The paper, by Valerie M. Hudson and Hilary Matfess, is published by MIT Press in International Security, Volume 42 Issue 1, Summer 2017, p.7-40 under the title, In Plain Sight: The Neglected Linkage between Brideprice and Violent Conflict.

    How little we know, how little we suspect, how diverse the world is, how varied the motives at play, even in matters that we study and feel we’ve grasped.

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    The paragraph above stands as a fitting anecdotal confirmation of Will McCants:

    The disappoint stems from the desire to attribute the jihadist phenomenon to a single cause rather than to several causes that work in tandem to produce it. To my mind, the most salient are these: a religious heritage that lauds fighting abroad to establish states and to protect one’s fellow Muslims; ultraconservative religious ideas and networks exploited by militant recruiters; peer pressure (if you know someone involved, you’re more likely to get involved); fear of religious persecution; poor governance (not type of government); youth unemployment or underemployment in large cities; and civil war. All of these factors are more at play in the Arab world now than at any other time in recent memory, which is fueling a jihadist resurgence around the world.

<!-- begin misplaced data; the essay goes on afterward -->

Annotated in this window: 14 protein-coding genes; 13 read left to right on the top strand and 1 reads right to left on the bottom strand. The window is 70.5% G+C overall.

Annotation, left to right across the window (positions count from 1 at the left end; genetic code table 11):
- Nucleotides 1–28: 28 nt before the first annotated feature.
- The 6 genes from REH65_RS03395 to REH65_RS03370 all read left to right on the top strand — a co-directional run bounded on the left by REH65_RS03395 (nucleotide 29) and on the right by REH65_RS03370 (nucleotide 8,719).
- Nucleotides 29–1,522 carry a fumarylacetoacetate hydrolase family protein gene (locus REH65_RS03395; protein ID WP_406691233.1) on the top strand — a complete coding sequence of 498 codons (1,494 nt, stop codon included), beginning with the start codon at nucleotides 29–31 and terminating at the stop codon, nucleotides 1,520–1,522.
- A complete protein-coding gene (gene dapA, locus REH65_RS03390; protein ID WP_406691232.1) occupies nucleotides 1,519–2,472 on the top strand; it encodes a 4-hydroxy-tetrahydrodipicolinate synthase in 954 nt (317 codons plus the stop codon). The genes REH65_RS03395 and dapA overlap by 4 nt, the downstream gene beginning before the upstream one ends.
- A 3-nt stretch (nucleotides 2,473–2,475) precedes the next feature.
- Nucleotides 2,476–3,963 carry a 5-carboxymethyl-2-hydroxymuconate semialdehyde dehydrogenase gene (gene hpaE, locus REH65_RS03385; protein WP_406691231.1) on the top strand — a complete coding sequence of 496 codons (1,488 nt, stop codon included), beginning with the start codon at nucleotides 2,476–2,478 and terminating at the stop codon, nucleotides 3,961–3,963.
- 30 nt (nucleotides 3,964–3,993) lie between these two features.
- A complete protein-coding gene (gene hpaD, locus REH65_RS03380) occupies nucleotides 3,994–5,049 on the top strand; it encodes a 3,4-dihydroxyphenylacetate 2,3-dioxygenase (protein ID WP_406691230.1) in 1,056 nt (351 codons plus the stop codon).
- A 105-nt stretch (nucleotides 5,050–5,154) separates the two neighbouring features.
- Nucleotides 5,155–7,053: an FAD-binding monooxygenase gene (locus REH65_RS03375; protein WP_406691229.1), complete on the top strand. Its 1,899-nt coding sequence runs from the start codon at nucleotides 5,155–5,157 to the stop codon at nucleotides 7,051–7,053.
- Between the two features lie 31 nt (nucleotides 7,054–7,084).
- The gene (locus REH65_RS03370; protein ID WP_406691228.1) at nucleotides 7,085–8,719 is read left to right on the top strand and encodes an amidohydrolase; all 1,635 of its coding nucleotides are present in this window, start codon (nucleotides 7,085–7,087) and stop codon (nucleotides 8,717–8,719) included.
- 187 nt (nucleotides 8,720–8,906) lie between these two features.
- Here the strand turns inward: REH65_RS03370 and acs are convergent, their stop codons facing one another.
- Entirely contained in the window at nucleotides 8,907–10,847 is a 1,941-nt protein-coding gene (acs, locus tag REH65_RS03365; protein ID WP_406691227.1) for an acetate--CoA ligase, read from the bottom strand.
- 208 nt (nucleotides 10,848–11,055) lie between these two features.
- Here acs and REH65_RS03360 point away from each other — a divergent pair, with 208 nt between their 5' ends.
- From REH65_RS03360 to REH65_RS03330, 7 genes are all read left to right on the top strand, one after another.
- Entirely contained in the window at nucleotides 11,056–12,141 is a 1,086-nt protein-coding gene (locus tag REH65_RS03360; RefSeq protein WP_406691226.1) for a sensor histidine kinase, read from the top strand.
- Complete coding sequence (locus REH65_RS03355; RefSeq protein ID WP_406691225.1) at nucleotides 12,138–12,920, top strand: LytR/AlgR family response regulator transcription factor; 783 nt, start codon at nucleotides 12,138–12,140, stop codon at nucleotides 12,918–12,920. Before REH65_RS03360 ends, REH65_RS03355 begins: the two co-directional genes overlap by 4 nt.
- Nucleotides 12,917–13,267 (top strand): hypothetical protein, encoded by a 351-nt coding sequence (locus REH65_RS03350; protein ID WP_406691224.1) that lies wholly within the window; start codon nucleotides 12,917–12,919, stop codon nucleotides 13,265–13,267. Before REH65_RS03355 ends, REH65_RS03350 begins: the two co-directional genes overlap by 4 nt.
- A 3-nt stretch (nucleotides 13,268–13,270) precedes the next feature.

If anyone elevates one of those factors above the others to diagnose the problem, you can be certain the resulting prescription will not work. It may even backfire, leading to more jihadist recruitment, not less.

    On the Night of Power, in Mosul

    Thursday, June 22nd, 2017

    [ by Charles Cameron — figurative self-destruction by ISIS at the Nuri Mosque in Mosul ]
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    Will McCants comes closest to my own sense of the business with his invocation of symbolism and his words “self-inflicted decline” — this is an ouroboric moment, the (yes, self-inflicted) death of the birthplace of ISIS, a homecoming with a vengeance.

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    ISIS denies responsibility:

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    Indeed, the Atlantic has a piece titled Who Blew Up Mosul’s Al-Nuri Mosque? — but points out that ISIS might prefer its founding edifice destroyed to its certain capture and propaganda use against it:

    New York Times reporter Rukmini Callimachi notes ISIS has not shied away from using mosques for battle purposes, and suggests its destruction could be aimed at preventing coalition forces from taking control of it themselves — a move that could be of symbolic importance given the landmark’s role in the self-proclaimed caliphate’s founding.

    And there we go again — “the self-proclaimed caliphate” — ouroboric from start to finish.

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    All this takes place on, of all nights, the Night of Power!

    More from the Forgiveness Chronicles

    Wednesday, May 31st, 2017